Textbooks were found to praise Palestinian “martyrs,” including Dalal al-Mughrabi, who led the 1978 Coastal Road Massacre during which Palestinian terrorists hijacked a bus and murdered 38 Israelis.

The materials revealed by the Daily Mail and their translations were provided to the paper by the Institute for Monitoring Peace and Cultural Tolerance in School Education (IMPACT-se).

he UK has given some $427 million in aid to UNRWA over the past five years with another $84 million pledged for the coming year. Roughly 62 percent of that funding goes to schools in the Palestinian territories, which could be using such textbooks.

Responding to the Daily Mail report, UNRWA said in a statement that it “cannot alter host government curriculum as this is a matter of national sovereignty, but it does have robust systems in place to ensure education delivered in its schools reflects UN values.”

ge said to be from a Palestinian school textbook praises Palestinian terrorist Dalal al-Mughrabi, who took part in the 1978 massacre of 38 Israelis (Courtesy IMPACT-se)

Last May, the European Union announced that it would conduct an examination of new Palestinian school textbooks following a study that found them to be more radical than in the past and containing incitement and rejection of peace with Israel.

The development came after the European Parliament in April 2018 passed legislation geared to prevent hateful content in Palestinian textbooks. In October of that year the parliament’s budgetary committee recommended freezing more than $17 million in aid to the Palestinian Authority over incitement against Israel in its textbooks.

The EU hands the PA 360 million euros ($404 million) per year, with most earmarked for its education ministry. In addition, the European body donates $178 million to UNRWA, much of which goes to its schools that teach the PA curriculum.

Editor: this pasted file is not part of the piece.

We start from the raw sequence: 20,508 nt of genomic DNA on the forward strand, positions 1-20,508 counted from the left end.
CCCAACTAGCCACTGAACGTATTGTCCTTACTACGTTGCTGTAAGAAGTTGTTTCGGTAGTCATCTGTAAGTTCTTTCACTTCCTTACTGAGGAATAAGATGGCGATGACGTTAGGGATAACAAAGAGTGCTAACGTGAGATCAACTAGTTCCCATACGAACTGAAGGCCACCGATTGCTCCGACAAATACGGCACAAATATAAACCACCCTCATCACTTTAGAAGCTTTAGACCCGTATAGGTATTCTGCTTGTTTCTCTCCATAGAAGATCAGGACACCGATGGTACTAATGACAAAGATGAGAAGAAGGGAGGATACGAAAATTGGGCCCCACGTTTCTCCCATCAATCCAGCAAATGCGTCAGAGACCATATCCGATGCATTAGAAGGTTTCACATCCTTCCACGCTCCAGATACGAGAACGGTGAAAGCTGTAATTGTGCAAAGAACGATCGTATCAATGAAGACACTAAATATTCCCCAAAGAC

Hamas and the Palestinian Authority's ministry of education undermine UNRWA's intention to slightly moderate the curriculum used in its schools. The dispute between them raised the problem of Palestinian textbooks, which are infused with hostility towards Israel

It was decided not to change the PA curriculum
also taught in UNRWA schools in the Gaza Strip
The Meir Amit Intelligence and Terrorism Information Center
May 16, 2017.


1. In recent months there has been a dispute between Hamas and UNRWA over the agency's intention to make changes in the curriculum used in UNRWA elementary schools in the Gaza Strip. Hamas claims the changes UNRWA intends to introduce are intended to harm the "national identity" of young Palestinians and serve Israel. In an effort to prevent changes from being introduced Hamas announced its strenuous objection and initiated "popular" demonstrations in the refugee camps in the Gaza Strip1 In addition, Sabri Sidam, Palestinian Authority (PA) Minister of Education and Higher Education, also expressed his opposition to changes in the curriculum, and announced the suspension of the ministry's ties with UNRWA.

 1 See the April 2, 2017 bulletin, "Hamas Strongly Attacks UNRWA for Its Intention to Introduce Changes in the Curriculum of Its Elementary Schools."

2. Apparently UNRWA did in fact consider making slight modifications to problematic issues in the Palestinian textbooks by adding "enrichment  material" (UNRWA does not have the authority to unilaterally change the PA's textbooks). However, after the strenuous opposition voided by both Hamas and the PA's ministry of education, UNRWA Commissioner General Pierre Krähenbühl, met with Rami Hamdallah, prime minister of the Palestinian national consensus government, and Sabri Sidam, the Palestinian minister of education. After the meeting Hamdallah announced that there would be "no change in the curriculum in UNRWA's schools" and that "any change will be carried out only after full consultation with the ministry of education."